welcome to CodeReview :-) Firstly, I would mention that your $item and $model parameters should just be item and model. The dollar-sign prefix is conventionally reserved for official vendor libraries from Angular, and should not be used in your code to prevent confusion. I initially thought $model was a derivative of ngModel! Secondly, do you need ...


6

Aside from the issue of setIntervals resolution/accuracy there's a lot of room for improvement in your angular. angular.module('app', []); "app" isn't a good name for your module "fruitjs.timer" would be better as it is more descriptive and has a much lower chance of naming clashes. app.controller('main', function($scope, $interval) { Again "main" isn't ...


6

Very nice. I can't really see any major issues here, just some nits to pick. Note, though, that my knowledge of Angular is near-nil, so perhaps there's something there that someone else will be better equipped to comment on. Markup The markup is all-Bootstrap, so it's pretty by-the-book already. There's a lot of it though, making it a hard to skim. To get ...


6

First of all, you should be aware that "first name" and "last name" are very tricky concepts. An example in that linked Wikipedia article is José Luis Rodríguez Zapatero. José Luis is the first name, though it's in two words. Rodríguez Zapatero are both surnames (paternal and maternal). Or you have cultures where "name" means surname first and then given ...


5

This took a while to parse, it's probably me, I found few flaws with the code, except for a distinct lack of comments. I would have made url in preload an optional, 2nd parameter, I would probably want to call preload a few times with different URL's ( for 'data' ) I think using a switch for media and data is overkill, I would have done a simple if ...


5

Some remarks and refinements of previous answer but too long to put in the comments. Instead of <button ng-click="addToList()">Add to List</button> I would make it slightly more expressive and re-usable: <button ng-click="addToList(todo)">Add to List</button> That is also consistent with remove($index), which I would rename to ...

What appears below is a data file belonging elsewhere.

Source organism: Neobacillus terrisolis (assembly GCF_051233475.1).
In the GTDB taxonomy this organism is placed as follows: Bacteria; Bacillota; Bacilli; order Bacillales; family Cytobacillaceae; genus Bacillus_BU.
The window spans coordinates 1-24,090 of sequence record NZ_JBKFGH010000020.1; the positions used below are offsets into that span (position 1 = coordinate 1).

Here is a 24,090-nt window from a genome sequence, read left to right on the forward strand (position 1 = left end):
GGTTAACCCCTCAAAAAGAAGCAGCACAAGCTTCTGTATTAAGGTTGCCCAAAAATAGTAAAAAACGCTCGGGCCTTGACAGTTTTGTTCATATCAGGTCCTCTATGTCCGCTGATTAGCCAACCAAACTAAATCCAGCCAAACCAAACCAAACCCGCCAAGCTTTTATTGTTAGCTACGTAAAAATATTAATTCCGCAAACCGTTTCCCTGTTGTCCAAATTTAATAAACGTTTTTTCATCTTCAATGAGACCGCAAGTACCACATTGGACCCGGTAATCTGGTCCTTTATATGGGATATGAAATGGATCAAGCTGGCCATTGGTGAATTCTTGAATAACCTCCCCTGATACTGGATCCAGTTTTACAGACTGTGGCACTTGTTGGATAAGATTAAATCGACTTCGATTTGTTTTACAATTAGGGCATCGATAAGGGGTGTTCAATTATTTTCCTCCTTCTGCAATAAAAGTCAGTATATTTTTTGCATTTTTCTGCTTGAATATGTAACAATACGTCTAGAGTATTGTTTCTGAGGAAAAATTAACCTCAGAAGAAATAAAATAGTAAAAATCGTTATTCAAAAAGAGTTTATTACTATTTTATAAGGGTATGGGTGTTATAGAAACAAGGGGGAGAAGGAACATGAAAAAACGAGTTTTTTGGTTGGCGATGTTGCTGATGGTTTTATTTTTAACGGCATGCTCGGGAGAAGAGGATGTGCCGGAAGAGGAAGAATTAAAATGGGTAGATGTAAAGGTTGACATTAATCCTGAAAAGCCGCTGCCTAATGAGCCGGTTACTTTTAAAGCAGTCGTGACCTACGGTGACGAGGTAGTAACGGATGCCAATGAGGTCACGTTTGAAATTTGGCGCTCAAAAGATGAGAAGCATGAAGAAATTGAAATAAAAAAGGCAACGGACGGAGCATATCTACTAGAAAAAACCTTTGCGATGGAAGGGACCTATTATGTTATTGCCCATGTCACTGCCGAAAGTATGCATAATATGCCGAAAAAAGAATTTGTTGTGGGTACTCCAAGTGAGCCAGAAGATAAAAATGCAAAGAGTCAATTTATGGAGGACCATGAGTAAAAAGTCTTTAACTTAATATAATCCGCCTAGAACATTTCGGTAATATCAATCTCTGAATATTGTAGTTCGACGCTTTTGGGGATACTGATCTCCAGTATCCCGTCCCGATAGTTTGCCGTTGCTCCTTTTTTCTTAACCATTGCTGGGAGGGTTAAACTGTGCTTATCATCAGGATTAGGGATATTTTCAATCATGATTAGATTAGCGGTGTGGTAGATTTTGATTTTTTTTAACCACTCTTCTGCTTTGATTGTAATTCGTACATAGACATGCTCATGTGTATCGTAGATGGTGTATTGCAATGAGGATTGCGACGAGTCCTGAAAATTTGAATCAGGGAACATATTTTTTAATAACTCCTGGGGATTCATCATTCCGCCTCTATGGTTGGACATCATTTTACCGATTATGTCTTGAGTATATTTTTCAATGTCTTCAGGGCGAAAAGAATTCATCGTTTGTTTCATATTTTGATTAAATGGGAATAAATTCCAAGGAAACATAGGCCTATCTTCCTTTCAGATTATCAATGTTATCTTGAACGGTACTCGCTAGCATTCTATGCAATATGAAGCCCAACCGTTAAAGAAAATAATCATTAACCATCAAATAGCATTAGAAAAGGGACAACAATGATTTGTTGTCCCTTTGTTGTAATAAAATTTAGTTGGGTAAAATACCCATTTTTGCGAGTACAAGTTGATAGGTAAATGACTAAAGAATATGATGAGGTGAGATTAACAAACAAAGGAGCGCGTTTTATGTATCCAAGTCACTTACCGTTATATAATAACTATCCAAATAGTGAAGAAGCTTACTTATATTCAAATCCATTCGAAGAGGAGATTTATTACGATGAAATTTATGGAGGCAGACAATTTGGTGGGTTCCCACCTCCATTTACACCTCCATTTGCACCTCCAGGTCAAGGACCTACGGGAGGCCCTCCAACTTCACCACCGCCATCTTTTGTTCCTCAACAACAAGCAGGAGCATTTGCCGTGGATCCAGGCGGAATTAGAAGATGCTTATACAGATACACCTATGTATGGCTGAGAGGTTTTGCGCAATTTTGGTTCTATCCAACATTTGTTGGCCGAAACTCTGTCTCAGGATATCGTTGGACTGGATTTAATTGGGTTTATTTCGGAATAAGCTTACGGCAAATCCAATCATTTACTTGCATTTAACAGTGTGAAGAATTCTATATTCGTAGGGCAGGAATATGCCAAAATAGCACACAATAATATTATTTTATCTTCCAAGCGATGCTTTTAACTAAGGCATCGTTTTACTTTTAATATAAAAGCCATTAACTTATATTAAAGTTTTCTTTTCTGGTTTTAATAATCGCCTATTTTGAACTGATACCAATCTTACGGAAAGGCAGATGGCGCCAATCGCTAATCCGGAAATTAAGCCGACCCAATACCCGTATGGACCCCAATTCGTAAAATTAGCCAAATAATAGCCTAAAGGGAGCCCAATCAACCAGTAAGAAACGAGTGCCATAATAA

5

If I understand correctly, you can unnest your code, and catch any possible error at the end. That's the idea of using promises: websiteService.get('websites').then(function(data) { $scope.websites = data return websiteService.get('groups') }).then(function(data) { $scope.groups = data return websiteService.get('websites_groups') }).then(function(...


5

Angular is not exactly a MVC framework, it's a MVW - Model-View-Whatever. You can find an explanation here. The application has a good structure: Services to retrieve data from server Controller to access the services and provide the view model Html for presentation A good solution to work with Restful in angular is Restangular. I would recommend you ...


5

Anything that makes each instance of a directive different should be delegated somewhere higher up. You make a "wrapper" directive. Generic logic stays down the hierarchy, while specific logic wraps and provides for it. Assuming each of your directive has a hierarchy of something like: page -> your three directives -> ui-select I suggest you ...


5

I'd actually go a bit further than janos. He is perfectly right in that by repeatedly checking rejection.status, you're repeating yourself in code. Repeatedly checking the variable against multiple values makes this a perfect candidate for a switch statement: responseError: function(rejection) { if (rejection.status === 401) { switch (rejection....